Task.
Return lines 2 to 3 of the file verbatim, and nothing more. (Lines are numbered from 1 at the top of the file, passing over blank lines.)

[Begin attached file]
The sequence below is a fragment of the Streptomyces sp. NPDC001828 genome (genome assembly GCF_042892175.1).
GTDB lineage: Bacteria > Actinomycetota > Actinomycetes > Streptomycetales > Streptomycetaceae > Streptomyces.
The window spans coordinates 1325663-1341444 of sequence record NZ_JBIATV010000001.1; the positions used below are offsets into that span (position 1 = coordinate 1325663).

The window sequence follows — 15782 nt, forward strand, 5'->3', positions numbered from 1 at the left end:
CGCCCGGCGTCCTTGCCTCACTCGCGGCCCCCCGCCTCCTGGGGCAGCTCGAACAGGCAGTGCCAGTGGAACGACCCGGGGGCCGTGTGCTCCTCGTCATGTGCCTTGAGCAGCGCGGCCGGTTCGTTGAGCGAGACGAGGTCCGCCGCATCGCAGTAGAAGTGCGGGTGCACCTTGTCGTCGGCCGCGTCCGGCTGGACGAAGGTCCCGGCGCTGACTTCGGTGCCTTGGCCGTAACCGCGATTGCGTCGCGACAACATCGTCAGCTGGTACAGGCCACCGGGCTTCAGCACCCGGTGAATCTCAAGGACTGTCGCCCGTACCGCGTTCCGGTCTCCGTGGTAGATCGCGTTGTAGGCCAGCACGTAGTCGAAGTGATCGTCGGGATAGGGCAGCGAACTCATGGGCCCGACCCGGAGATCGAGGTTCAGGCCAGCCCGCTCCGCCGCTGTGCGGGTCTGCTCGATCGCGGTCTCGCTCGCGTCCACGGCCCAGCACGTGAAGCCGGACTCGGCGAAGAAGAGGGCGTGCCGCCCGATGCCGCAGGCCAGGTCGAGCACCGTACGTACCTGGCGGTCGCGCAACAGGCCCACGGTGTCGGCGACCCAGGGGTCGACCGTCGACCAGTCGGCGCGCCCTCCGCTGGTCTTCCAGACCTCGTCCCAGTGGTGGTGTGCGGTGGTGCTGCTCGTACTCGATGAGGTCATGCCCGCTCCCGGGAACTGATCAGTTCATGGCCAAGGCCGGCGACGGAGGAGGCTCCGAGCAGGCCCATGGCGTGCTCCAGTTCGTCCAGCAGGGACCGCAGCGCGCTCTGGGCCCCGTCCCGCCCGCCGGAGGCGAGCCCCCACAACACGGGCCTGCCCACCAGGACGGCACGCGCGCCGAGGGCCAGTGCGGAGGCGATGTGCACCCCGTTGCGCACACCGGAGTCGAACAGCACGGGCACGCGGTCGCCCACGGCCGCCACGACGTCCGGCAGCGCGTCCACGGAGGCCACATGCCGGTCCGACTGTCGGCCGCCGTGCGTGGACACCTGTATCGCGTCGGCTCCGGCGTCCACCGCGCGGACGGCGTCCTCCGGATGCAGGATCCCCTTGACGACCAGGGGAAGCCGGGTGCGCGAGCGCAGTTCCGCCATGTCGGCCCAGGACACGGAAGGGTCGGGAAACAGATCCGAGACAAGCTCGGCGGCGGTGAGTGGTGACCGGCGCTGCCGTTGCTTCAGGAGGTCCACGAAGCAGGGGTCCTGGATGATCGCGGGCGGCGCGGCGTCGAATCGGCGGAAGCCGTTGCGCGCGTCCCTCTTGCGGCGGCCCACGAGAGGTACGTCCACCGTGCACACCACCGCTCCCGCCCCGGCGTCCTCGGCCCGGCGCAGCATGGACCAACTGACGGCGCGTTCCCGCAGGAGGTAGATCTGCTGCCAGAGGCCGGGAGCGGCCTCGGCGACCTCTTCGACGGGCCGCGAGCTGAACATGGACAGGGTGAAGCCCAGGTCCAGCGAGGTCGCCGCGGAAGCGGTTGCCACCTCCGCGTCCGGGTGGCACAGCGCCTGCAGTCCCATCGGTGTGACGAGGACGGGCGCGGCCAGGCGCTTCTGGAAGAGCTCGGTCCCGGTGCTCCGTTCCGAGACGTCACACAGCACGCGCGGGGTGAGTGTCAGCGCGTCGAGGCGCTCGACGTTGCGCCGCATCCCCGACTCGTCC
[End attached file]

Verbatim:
GTDB lineage: Bacteria > Actinomycetota > Actinomycetes > Streptomycetales > Streptomycetaceae > Streptomyces.
The window spans coordinates 1325663-1341444 of sequence record NZ_JBIATV010000001.1; the positions used below are offsets into that span (position 1 = coordinate 1325663).